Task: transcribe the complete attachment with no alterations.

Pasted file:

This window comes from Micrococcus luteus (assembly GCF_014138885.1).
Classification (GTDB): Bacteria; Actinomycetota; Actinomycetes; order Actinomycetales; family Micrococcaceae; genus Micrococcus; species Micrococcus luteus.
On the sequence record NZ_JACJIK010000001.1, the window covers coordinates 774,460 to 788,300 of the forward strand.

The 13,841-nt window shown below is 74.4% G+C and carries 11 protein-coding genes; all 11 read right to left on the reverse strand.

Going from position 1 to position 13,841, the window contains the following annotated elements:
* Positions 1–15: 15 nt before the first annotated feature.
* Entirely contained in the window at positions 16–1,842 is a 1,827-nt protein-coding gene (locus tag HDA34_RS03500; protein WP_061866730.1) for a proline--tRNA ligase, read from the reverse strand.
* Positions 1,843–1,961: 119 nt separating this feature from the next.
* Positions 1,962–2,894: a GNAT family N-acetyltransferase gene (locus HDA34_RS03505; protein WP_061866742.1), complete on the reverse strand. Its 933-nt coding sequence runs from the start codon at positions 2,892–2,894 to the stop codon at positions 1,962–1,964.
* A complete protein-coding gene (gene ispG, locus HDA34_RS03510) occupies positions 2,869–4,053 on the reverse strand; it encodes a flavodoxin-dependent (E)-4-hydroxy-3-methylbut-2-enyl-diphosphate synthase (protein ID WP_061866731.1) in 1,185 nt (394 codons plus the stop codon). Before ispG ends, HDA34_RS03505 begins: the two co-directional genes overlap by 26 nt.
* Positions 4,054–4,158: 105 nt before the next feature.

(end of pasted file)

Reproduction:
This window comes from Micrococcus luteus (assembly GCF_014138885.1).
Classification (GTDB): Bacteria; Actinomycetota; Actinomycetes; order Actinomycetales; family Micrococcaceae; genus Micrococcus; species Micrococcus luteus.
On the sequence record NZ_JACJIK010000001.1, the window covers coordinates 774,460 to 788,300 of the forward strand.

The 13,841-nt window shown below is 74.4% G+C and carries 11 protein-coding genes; all 11 read right to left on the reverse strand.

Going from position 1 to position 13,841, the window contains the following annotated elements:
* Positions 1–15: 15 nt before the first annotated feature.
* Entirely contained in the window at positions 16–1,842 is a 1,827-nt protein-coding gene (locus tag HDA34_RS03500; protein WP_061866730.1) for a proline--tRNA ligase, read from the reverse strand.
* Positions 1,843–1,961: 119 nt separating this feature from the next.
* Positions 1,962–2,894: a GNAT family N-acetyltransferase gene (locus HDA34_RS03505; protein WP_061866742.1), complete on the reverse strand. Its 933-nt coding sequence runs from the start codon at positions 2,892–2,894 to the stop codon at positions 1,962–1,964.
* A complete protein-coding gene (gene ispG, locus HDA34_RS03510) occupies positions 2,869–4,053 on the reverse strand; it encodes a flavodoxin-dependent (E)-4-hydroxy-3-methylbut-2-enyl-diphosphate synthase (protein ID WP_061866731.1) in 1,185 nt (394 codons plus the stop codon). Before ispG ends, HDA34_RS03505 begins: the two co-directional genes overlap by 26 nt.
* Positions 4,054–4,158: 105 nt before the next feature.